• Thanks for the feedback. I agree with you that Ed’s not a bad guy. I’ve read one of his books and listened to quite a few of his podcasts. He’s a sharp guy and has a lot to offer churches. You make some good insights into Jesus’ style of ministry, too. I hope you’ll comment again on a future post!
      (Also, sorry for the delay in getting your comment posted)

    • You need to study your Bible and the times in which Jesus lived to see that he wasn’t rich and that no Rabbi had to be wealthy. That he had a treasurer, meant nothing– if Jesus had a lot of money Judas wouldn’t have sold him for thirty pieces of silver- the price of a slave.

      Please go Amazon.com and get a copy of my book, Prosperity or Greed, to learn what the Bible says about prosperity. This isn’t to get you to buy my book– I make no money off it. I really want you to learn.

      My name is Ewin James

  4. With all due respect to the writer, Ed Young IS NOT a “good guy” and he IS NOT “leading his church properly”. Ed Young is a master manipulator and false teacher. And the evidence is clearly provided in publicly available video where he is preaching on “tithing”.

    If You Can’t Tithe, ‘DON’T COME BACK!’, Says Big-Time, Super-Hip TV Pastor ED YOUNG

    Now after you watch that and you still say he’s a “good guy”, then I would most assuredly be convinced that you are an illicit drug user.

  5. I am still confused are the two Edwin young’s one in the same?

  6. I am still cnfused are the Ed young’ one in the same?

  7. With all due respect, the success of these two men is without question…amazing. They both have the same goal, just different ways to attain them. I can’t see how comments like NYTN put in this thread as anything constructive whatsoever. Although your link NYTN was unable to be opened, I found that lesson online and you are completely inaccurate in your description of the tithing comment. The message was simple from Young, he (and I paraphrase so we’re clear) simply spoke ABOUT tithing and the biblical truth that it encompasses, and laid it out as clear as day: “if you don’t agree with tithing, then you don’t agree with the bible”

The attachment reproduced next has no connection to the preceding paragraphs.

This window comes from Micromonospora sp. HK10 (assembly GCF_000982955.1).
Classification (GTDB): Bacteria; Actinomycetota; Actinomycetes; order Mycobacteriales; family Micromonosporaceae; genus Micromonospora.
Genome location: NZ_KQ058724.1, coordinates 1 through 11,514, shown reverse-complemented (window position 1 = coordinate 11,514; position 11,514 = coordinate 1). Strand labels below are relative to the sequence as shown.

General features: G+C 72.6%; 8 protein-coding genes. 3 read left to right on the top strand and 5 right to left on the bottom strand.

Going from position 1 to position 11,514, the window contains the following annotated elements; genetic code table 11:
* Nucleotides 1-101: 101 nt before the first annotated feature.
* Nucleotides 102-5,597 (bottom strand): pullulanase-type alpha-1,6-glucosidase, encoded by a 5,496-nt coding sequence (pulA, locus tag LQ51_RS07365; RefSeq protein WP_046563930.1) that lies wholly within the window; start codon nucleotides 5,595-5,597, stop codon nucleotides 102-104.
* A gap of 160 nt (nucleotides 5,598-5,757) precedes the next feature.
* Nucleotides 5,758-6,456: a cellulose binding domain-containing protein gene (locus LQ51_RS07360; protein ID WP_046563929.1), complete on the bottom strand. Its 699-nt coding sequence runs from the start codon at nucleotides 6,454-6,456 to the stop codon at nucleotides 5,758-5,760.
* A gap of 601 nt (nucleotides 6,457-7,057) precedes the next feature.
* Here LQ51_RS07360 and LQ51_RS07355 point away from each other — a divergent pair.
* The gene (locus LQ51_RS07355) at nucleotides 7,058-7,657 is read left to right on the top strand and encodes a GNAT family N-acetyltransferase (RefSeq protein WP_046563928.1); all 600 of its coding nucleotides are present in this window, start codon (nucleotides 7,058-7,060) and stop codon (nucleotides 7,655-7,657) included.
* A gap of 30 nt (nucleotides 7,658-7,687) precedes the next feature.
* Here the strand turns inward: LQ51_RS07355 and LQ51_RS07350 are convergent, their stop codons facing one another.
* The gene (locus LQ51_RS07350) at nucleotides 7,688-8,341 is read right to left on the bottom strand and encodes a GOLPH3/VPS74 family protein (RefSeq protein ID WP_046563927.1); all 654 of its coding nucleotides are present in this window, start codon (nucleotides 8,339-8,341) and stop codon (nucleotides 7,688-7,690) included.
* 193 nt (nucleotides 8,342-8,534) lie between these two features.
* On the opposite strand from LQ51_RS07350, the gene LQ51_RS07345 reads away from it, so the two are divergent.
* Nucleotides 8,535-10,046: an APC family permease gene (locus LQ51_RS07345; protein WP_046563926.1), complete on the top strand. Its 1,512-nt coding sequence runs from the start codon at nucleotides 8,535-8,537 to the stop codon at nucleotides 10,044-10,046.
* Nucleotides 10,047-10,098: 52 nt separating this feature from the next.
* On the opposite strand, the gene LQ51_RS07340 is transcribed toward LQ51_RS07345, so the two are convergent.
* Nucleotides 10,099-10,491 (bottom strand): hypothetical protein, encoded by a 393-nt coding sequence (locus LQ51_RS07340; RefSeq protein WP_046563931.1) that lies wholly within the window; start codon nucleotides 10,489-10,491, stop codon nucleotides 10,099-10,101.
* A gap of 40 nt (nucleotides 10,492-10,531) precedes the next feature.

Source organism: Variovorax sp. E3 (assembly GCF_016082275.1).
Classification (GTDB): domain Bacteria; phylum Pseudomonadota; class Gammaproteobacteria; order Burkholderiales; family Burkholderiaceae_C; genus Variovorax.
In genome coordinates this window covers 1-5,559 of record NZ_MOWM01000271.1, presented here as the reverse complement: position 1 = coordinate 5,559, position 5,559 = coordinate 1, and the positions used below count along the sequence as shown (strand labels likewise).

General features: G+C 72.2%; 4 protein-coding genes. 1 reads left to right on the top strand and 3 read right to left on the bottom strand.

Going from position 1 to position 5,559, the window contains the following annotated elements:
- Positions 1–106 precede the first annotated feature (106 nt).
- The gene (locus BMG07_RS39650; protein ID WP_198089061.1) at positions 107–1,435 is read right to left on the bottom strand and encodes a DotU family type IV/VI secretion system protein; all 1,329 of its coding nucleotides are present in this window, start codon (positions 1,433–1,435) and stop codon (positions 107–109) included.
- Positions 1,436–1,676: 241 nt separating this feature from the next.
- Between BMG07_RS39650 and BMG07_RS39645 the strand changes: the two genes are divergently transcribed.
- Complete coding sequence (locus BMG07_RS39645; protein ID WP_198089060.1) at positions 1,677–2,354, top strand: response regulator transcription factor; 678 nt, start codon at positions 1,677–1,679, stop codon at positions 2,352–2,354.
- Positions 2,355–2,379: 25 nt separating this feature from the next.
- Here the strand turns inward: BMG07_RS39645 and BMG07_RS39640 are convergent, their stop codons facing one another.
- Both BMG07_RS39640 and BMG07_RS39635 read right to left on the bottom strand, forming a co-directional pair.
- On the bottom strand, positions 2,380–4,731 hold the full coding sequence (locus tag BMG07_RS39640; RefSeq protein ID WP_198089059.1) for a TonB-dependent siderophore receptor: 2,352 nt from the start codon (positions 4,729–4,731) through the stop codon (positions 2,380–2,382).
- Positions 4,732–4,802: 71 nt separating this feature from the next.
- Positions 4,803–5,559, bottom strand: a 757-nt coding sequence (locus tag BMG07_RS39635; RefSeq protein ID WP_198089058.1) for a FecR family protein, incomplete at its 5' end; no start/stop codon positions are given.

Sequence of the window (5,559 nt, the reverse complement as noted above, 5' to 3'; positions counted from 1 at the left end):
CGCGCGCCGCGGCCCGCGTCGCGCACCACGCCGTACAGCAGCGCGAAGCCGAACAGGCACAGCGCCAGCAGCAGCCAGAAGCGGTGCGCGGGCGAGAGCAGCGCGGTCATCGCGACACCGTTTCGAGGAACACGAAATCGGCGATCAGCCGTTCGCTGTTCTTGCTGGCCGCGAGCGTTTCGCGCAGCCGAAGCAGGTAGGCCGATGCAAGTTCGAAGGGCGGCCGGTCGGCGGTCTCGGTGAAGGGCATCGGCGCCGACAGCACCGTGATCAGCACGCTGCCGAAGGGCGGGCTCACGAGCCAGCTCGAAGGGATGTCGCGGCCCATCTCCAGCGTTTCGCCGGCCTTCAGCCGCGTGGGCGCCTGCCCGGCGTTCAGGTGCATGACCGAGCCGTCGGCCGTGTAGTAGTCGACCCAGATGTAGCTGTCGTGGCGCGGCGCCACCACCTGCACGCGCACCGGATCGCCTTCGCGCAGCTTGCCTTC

I did not see one mention of “not coming back” to the church…but he did mention that the issue is between you and God.
    Does it really seem fair that we constantly beat up pastors due to one or two sermons (or even worse 4-6 minutes OF a 45 minute sermon) and forget their overall work?
    When we get to heaven, these men will be responsible for millions that we see when we get there…and I think keeping our eye on the ball is more important than tearing down an individual.
    Personally speaking…I have run into more people that have a problem with “my church” (and yes, it’s a MEGA also) based upon rumors or plain and simple misconstrued comments than ANYONE that has ever had the facts correct. The biggest issue, most have never been to the campus.
    I think it’s important for us all to know NYTN…what PERSONAL attack did Pastor Young do to you, in what way did he hurt you or your family? Because what I saw, and what I have watched…this is a “non-denominational” pastor that is a BAPTIST just like his daddy. I have never ONCE seen him preach something unbiblical, it just seems to me that when people get slapped in the face for something they are doing (or perhaps not doing like tithing right?!?) they attack…instead of accepting their shortcomings and attempting to change.
    Isn’t it easier to attack the pastor than realize he has uncovered our faults…

  8. I would also ask that you remove the POST by NYTN, I clicked on his/her account and due to MULTIPLE violations of the YouTube policies, that person has been removed by the corporation.
    If you dig a little deeper on the issue, you will see a very vindictive poster that simply stirs the pot and so far 100% of the time I have located the posts, they have been removed.
    Just a thought.